[7] The appellants contend that since this action was not brought by all of the original lessors of the joint lease of the entire tract of 45,126 acres of land the judgment is erroneous and ineffectual to terminate the lease against them. In support of this assertion they rely on the cases of Jameson et al. v. Chanslor-Canfield Midway Oil Co., 176 Cal. 1 [167 Pac. [26 Cal. App. 2d 40] 369], and Jones v. Pier, 124 Cal. App. 444 [12 PaCal.2d 646]. We are of the opinion those cases have no application to the facts of the present suit, for the reason that they were based on actions to terminate joint interests in existing community leases for alleged breaches thereof. The Jameson case sought to quiet title to an undivided three-fourths interest in 80,000 acres of land for an alleged breach of a lease thereto occurring during the term of that instrument. The court properly held that two of the three joint owners of the property could not declare a forfeiture of the lease without uniting the third owner as a party to the action. No separate ownership of property was alleged or proved in that case. It is apparent the alleged breach of the lease in that case might have been waived by the third owner who was not a party to the action. In the Jones case, supra, this court held that plaintiff, as the assignee under a joint lease of one per cent interest in the oil and gas produced from certain land, was entitled to have his title thereto quieted. For the purpose of defeating his interest, a judgment which was previously rendered in another action brought by only two of the four joint lessors of the land was received in evidence. The previous judgment purported to cancel the lease for alleged breach thereof occurring during the term of that instrument. This court held that the previous judgment did not terminate the lease so as to estop Jones from asserting his interest in the oil and gas produced from the land for the reason that his assignor, who was one of the joint lessors, was not a party to the former action. In that regard we quoted with approval from the Jameson case, supra, as follows:

"A right given to several lessors, by a contract of lease, to declare a forfeiture for breaches of the character here involved must be exercised by all and cannot be exercised by less than all."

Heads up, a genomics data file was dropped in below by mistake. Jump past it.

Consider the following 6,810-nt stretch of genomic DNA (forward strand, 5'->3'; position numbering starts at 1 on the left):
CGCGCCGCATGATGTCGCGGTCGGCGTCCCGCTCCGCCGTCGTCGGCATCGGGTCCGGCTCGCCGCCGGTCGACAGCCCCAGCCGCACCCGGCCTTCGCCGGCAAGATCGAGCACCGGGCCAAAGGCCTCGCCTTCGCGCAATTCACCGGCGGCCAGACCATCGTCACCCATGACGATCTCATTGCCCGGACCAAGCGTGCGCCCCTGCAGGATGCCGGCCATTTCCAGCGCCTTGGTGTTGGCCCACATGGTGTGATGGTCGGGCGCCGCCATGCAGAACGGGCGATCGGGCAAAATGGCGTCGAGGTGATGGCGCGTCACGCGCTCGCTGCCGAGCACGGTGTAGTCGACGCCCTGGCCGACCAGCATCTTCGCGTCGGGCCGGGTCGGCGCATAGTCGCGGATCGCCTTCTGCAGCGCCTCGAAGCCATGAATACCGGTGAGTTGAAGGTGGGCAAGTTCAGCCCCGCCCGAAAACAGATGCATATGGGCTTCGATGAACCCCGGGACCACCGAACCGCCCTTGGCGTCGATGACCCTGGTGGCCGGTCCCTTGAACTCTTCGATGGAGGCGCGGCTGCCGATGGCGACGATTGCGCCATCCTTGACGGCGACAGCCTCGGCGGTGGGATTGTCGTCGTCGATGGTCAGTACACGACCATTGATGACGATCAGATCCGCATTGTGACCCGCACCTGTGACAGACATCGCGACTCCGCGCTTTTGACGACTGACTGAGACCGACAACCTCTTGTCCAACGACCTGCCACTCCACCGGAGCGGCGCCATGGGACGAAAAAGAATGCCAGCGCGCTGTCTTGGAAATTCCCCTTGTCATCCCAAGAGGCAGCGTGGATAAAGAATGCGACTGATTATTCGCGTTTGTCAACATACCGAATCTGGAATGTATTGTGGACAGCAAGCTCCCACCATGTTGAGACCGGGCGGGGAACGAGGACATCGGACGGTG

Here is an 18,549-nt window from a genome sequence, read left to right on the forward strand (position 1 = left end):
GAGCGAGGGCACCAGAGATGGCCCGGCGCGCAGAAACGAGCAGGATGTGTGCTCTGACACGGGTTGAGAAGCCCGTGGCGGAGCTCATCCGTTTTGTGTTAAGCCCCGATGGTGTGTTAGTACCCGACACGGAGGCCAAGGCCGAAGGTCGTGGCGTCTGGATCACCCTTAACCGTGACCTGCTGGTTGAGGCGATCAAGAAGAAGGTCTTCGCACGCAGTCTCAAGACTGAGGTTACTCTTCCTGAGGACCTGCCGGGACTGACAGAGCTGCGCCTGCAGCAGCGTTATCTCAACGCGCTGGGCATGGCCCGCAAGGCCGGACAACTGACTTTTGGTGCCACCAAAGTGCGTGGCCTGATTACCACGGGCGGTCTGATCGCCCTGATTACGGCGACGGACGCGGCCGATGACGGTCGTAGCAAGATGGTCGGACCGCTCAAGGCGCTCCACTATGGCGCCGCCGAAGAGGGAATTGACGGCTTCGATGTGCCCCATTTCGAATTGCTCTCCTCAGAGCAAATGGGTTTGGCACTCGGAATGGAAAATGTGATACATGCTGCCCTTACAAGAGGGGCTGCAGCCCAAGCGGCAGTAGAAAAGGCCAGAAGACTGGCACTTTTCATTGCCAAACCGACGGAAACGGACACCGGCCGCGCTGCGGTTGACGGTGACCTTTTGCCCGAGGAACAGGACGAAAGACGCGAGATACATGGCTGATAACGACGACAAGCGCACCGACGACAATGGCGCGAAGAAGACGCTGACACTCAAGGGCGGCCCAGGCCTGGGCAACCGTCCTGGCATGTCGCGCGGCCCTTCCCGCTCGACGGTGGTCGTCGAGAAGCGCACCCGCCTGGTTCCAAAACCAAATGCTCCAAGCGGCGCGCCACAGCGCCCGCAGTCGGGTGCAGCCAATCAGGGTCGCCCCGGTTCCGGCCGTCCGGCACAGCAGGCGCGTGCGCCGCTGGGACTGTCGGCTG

That is a sound principle of law, but it has no application to the present case.

If separate owners of different parcels of land join in one community lease of their several properties for the purpose of developing oil and gas thereon, and pool their interests in the proceeds therefrom, they must all join in an action to cancel the lease during its prescribed term, for any alleged breach thereof which renders a forfeiture of the instrument [26 Cal. App. 2d 41] optional. The failure of one joint lessor to become a party to such an action to forfeit the lease for breach of its terms, may furnish evidence of a waiver of that breach. The waiver of a breach by one joint lessor may be deemed to be a waiver by all. But when a lease has actually terminated by lapse of its prescribed term, and the contract has come to an end, there is no reason why a separate owner of land who was a party to the expired joint lease may not maintain an action in ejectment to recover possession of his own land without joining in that suit all of his former joint lessors. When the joint contract is ended and the joint oil-prospecting enterprise is terminated, the former joint lessors have no further interest in a suit to acquire possession of real property to which they have no title.

This case does not involve the forfeiture of a joint lease of oil lands for alleged breaches thereof during its prescribed term. It is not an action to terminate a lease. It is a mere possessory suit to restore real property to its rightful owners after the expiration of a lease which terminated by lapse of its prescribed term. We are satisfied it was not necessary for all of the original joint lessors of the entire 45, 126-acre tract of land to join the plaintiffs in this suit to recover possession of section 31 of that property, in the title to which they had no interest. After the expiration of the joint lease none of the lessors of section 31, except the separate owners thereof, had any interest in that property by the terms of the lease or otherwise. All of the owners of the property involved in this appeal are parties to this action. The appellants are not prejudiced by failure to join as plaintiffs in this ejectment suit other individuals who absolutely have no interest in the land in question.

The judgment is affirmed.

Pullen, P. J., and Plummer, J., concurred.